Contact Us

Use the form on the right to contact us.

You can edit the text in this area, and change where the contact form on the right submits to, by entering edit mode using the modes on the bottom right. 


123 Street Avenue, City Town, 99999

(123) 555-6789


You can set your address, phone number, email and site description in the settings tab.
Link to read me page with more information.


Our favorite stories about public lands and opportunities for you to get involved in protecting your outdoor experiences.


Utah Petitions Forest Service to Dismantle Roadless Protections

Outdoor Alliance

Photo credit: Sebastian Callahan

Photo credit: Sebastian Callahan

As expected, on February 28, the State of Utah submitted its petition to the U.S. Forest Service requesting that the Forest Service implement a rulemaking to drastically roll back protections for National Forests under the 2001 Roadless Rule.

Click to enlarge

Click to enlarge

 The Roadless Rule has been important for protecting outdoor recreation. While roadless areas are protected from new development, their management is less restrictive than in Wilderness, which gives important middle ground for many kinds of recreation, from mountain biking to motorized use.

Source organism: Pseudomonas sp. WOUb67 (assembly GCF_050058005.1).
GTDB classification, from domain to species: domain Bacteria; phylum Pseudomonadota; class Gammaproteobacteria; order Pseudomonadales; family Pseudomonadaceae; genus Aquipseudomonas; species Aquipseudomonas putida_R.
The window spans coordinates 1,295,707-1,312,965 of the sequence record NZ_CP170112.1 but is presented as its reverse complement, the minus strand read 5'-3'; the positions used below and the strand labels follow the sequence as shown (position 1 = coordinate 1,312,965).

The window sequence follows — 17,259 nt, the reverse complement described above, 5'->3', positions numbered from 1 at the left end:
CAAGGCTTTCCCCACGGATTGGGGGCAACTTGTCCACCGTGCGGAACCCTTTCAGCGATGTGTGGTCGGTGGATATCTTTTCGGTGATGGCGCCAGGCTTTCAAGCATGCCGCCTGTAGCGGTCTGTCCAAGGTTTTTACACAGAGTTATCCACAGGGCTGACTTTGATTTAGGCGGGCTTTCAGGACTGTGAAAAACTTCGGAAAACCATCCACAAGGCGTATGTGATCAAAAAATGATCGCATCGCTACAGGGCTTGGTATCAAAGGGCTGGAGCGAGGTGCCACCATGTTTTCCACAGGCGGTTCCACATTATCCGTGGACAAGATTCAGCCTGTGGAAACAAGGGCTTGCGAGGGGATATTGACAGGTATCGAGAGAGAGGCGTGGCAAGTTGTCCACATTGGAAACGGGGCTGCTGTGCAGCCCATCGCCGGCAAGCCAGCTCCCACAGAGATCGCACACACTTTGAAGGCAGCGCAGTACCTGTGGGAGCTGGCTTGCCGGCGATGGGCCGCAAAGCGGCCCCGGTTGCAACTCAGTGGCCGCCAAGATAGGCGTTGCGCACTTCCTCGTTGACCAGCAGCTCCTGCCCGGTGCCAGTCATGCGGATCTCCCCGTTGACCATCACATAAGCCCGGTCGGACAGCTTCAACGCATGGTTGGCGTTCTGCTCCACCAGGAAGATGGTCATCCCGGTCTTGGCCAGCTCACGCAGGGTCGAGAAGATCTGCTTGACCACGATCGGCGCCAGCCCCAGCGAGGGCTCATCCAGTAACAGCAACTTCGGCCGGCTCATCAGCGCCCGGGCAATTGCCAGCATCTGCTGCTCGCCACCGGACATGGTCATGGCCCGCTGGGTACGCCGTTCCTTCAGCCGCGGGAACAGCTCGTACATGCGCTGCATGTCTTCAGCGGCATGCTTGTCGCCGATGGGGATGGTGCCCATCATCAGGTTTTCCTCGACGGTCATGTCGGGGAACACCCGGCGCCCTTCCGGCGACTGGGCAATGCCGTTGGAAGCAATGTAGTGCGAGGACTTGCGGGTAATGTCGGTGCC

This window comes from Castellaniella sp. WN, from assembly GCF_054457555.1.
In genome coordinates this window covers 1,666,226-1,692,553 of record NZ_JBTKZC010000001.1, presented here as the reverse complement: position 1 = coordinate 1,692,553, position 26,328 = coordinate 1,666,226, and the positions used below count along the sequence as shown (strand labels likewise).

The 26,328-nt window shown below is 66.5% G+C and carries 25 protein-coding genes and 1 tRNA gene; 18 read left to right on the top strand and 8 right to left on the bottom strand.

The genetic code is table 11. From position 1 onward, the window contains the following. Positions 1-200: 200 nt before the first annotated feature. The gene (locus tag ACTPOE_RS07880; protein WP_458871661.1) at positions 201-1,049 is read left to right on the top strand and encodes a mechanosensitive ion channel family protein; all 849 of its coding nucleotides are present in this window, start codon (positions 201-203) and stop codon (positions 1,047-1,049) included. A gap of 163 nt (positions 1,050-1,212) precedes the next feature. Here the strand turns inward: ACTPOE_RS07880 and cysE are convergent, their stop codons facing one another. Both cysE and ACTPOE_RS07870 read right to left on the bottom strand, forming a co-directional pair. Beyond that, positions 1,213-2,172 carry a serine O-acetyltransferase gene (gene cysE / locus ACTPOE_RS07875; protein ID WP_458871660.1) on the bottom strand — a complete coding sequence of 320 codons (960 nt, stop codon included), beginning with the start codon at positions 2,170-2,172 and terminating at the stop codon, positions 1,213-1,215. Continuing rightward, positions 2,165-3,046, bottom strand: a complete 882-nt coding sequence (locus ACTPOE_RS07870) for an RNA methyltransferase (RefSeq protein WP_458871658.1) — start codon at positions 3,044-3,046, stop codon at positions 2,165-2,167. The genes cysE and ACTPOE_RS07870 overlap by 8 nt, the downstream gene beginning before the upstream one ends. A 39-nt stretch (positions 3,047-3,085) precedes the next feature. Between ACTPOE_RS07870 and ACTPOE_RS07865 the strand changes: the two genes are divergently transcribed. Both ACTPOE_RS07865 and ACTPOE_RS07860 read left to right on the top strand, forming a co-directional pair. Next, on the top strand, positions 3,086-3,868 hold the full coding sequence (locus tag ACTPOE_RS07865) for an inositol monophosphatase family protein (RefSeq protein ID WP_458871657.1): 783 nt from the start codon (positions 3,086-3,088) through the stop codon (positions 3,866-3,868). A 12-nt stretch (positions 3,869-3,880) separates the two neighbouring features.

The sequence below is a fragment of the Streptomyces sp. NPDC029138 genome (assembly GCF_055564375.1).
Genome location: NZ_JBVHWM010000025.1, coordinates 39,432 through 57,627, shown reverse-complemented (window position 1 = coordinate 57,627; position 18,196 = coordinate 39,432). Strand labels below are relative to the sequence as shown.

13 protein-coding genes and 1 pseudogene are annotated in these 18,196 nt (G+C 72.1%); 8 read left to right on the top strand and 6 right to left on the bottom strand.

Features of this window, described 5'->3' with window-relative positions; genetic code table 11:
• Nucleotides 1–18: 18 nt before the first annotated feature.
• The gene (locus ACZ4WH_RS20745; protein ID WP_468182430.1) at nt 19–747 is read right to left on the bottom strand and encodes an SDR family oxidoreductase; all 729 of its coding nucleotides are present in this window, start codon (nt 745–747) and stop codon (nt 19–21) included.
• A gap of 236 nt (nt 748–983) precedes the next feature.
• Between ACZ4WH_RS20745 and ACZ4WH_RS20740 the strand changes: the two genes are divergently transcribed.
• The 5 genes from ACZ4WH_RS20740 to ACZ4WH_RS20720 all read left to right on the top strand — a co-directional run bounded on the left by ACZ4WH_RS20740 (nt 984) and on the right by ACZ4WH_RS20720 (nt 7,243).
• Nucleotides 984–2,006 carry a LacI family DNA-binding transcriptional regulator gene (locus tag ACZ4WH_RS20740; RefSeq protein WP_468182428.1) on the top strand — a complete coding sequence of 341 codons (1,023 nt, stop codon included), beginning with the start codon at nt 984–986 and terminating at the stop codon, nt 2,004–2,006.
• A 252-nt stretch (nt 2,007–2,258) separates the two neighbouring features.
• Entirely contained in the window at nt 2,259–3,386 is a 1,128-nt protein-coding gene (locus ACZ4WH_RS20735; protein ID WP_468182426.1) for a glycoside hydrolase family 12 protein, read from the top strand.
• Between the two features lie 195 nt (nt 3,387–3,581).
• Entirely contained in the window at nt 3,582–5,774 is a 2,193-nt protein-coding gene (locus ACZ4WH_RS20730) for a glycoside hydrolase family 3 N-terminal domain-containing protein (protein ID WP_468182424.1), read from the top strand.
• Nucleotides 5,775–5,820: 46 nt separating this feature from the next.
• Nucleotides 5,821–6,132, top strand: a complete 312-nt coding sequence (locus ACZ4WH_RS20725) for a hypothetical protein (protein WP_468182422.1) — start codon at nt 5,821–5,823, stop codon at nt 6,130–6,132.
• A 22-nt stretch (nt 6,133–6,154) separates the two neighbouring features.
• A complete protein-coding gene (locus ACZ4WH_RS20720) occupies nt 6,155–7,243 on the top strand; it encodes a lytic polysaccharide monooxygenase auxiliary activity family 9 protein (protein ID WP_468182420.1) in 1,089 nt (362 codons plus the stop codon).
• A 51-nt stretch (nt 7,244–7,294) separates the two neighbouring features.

Under the state’s petition, 9% of Inventoried Roadless Areas (IRAs) would be released from protections entirely, while another 79% would have their protections from logging drastically reduced under a new proposed “Utah Roadless Area” category. Just 12% of existing areas would retain their current protections, and, in contrast to state-specific rules in Idaho and Colorado, no areas would be given heightened protections.

According to analysis from Outdoor Alliance’s GIS Lab, the proposal would roll back or eliminate protections for:

  • Nearly 80% of currently protected backcountry skiing

  • More than 50% of currently protected climbing

  • 79% of the state’s currently protected paddling

  • 79% of the state’s currently protected hiking and mountain biking

The petition is also remarkably cursory—just four pages of text, followed by tables of areas proposed for reduced or eliminated protections. Other than a broad assertion of the need to engage in more active forest management (i.e., logging), there is little connection between the proposed changes and the problem they purport to address. There is also no site-specific analysis whatsoever with regard to the areas the state proposes to open up.

Our expectation is that the Forest Service will, at minimum, request some substantial revision—and more opportunities for public engagement—before accepting the petition. We’ll be sharing a more detailed critique with the Forest Service soon, as well as more opportunities to get involved. Sign up below to learn more about protecting Utah’s roadless forests: